You take this and you actually put a great table in here talking about, OK, there's all these things happening. And then we've got, in terms of
S&P 500 earnings, you've got sales, earnings before interest and tax, interest, taxes, and shares outstanding. And you basically say, what do these policies affect each one of these?
So sales-- you say all of this looks positive.
That's right. The simple idea there is if nominal GDP is going to grow a bit faster, in aggregate all the companies that are operating in that economy will grow their revenues a little faster. So that's a fairly straightforward, you know, translation.
EBIT, earnings before interest and tax, you think this could be neutral. And why is that?
Yeah. The main reason there is some of these things could be helpful to companies, but we need to recognize that in the next 12 to 18 months unemployment has gotten to a very low level. We are seeing some pressure on wages. And so what we're basically saying is even if some of these changes are positive for margins, we think there will be other headwinds to margins, and they'll kind of offset each other. So the reality is margins in aggregate across the United States are already at all-time highs. We're not saying they'll go down. We're just saying we don't expect them to go up any further from here in the next 12 to 18 months.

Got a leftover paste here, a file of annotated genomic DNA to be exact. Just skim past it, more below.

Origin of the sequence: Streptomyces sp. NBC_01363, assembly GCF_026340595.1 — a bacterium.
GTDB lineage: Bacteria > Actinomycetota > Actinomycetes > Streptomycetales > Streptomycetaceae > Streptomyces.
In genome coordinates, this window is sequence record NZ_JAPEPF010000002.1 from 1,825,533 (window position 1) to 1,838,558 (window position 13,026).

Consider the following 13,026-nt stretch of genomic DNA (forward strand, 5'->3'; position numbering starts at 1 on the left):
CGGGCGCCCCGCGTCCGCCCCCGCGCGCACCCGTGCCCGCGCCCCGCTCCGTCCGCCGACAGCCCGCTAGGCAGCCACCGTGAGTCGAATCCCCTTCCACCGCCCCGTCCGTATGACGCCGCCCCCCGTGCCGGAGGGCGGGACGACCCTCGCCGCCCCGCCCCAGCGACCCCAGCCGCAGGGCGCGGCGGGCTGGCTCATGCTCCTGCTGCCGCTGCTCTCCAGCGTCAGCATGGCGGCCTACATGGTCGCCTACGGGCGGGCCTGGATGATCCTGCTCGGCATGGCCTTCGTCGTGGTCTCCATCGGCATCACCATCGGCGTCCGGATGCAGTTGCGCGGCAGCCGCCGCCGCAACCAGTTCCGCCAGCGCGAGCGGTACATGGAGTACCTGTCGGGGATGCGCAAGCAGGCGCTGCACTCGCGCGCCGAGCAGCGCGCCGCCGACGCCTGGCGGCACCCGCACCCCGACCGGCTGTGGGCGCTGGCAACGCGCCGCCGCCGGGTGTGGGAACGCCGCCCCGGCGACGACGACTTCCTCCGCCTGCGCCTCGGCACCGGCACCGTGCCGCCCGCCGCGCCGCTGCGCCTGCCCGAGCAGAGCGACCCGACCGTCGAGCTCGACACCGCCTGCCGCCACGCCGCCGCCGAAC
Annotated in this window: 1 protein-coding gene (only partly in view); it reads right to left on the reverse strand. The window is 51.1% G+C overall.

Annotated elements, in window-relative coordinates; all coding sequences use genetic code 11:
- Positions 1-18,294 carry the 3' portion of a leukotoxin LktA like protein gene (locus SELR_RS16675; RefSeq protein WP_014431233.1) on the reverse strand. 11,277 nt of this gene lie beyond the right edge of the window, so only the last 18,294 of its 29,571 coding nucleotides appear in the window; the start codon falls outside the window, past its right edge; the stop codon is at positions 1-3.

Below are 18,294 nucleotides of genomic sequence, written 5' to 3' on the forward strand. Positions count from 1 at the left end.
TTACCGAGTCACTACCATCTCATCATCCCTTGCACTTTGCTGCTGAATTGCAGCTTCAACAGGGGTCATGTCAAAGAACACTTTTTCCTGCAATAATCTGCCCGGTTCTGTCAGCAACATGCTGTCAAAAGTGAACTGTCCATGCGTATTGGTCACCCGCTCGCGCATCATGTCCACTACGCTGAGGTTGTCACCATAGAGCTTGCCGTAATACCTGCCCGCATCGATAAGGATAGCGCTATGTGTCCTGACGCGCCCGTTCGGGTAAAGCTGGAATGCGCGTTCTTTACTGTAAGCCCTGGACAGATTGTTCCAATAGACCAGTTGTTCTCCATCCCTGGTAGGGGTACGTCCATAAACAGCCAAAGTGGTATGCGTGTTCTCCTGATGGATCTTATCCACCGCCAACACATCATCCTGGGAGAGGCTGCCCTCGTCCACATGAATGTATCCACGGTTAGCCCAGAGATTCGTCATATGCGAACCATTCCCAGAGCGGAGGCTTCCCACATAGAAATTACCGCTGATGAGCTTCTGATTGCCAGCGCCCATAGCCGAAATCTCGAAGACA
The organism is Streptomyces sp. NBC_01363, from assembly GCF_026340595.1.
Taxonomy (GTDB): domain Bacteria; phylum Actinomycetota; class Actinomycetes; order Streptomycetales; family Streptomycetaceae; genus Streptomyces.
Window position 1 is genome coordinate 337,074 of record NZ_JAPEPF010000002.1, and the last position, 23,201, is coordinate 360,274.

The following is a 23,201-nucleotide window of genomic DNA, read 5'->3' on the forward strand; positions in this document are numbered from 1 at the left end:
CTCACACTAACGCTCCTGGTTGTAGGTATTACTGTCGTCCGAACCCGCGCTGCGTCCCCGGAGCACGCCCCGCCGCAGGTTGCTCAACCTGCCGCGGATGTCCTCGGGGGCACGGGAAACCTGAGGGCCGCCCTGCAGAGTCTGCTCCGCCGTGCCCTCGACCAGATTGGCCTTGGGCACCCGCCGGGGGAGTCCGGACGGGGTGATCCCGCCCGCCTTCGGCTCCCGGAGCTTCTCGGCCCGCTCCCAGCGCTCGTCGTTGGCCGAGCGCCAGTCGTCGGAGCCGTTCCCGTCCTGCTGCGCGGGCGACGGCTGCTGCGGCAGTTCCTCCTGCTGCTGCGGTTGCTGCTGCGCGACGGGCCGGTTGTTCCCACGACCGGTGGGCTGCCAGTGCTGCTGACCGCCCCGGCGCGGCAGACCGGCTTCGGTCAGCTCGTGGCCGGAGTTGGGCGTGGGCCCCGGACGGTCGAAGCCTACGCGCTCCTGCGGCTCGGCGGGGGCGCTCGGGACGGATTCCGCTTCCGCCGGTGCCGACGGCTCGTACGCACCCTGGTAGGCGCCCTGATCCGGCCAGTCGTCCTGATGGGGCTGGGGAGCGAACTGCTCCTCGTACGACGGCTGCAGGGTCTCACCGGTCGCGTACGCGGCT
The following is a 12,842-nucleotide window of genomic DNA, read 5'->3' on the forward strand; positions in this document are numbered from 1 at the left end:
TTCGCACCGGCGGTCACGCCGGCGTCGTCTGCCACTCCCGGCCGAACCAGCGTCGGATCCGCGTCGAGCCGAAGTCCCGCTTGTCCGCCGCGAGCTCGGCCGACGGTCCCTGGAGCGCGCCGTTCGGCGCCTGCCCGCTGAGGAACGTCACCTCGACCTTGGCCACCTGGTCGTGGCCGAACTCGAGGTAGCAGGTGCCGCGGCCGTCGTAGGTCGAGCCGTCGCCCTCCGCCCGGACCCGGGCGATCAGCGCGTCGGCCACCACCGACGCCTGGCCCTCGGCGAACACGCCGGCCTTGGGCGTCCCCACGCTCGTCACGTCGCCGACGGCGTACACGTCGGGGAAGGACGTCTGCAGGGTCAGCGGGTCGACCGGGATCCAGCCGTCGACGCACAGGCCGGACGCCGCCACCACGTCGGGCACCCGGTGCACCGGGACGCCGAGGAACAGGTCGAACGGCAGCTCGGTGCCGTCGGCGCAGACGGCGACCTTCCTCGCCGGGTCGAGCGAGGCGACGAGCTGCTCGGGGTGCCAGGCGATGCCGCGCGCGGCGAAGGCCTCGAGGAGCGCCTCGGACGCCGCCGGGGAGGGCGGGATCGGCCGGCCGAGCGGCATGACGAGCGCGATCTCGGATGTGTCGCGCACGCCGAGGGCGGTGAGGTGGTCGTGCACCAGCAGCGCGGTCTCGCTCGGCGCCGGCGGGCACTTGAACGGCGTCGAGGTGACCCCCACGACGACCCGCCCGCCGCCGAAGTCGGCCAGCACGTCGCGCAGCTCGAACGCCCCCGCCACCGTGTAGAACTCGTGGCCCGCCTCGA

Interest-- you're saying that it could be negative at this point.
Yeah. I think it's reasonable. And our view is that if we get some of these policies in place and growth is a little better, then interest rates will go up a little bit. We're not in the camp that says they're gonna spike, and that we're going back to a 10-year bond yield of 4%. We're not in that camp. But rates could go up a little bit, which means companies will pay more to borrow. And you know, that's a bit of a headwind to the earnings side.
And taxes-- positive. You just outlined why.
Just as we talked about, exactly.
And shares outstanding-- small positive.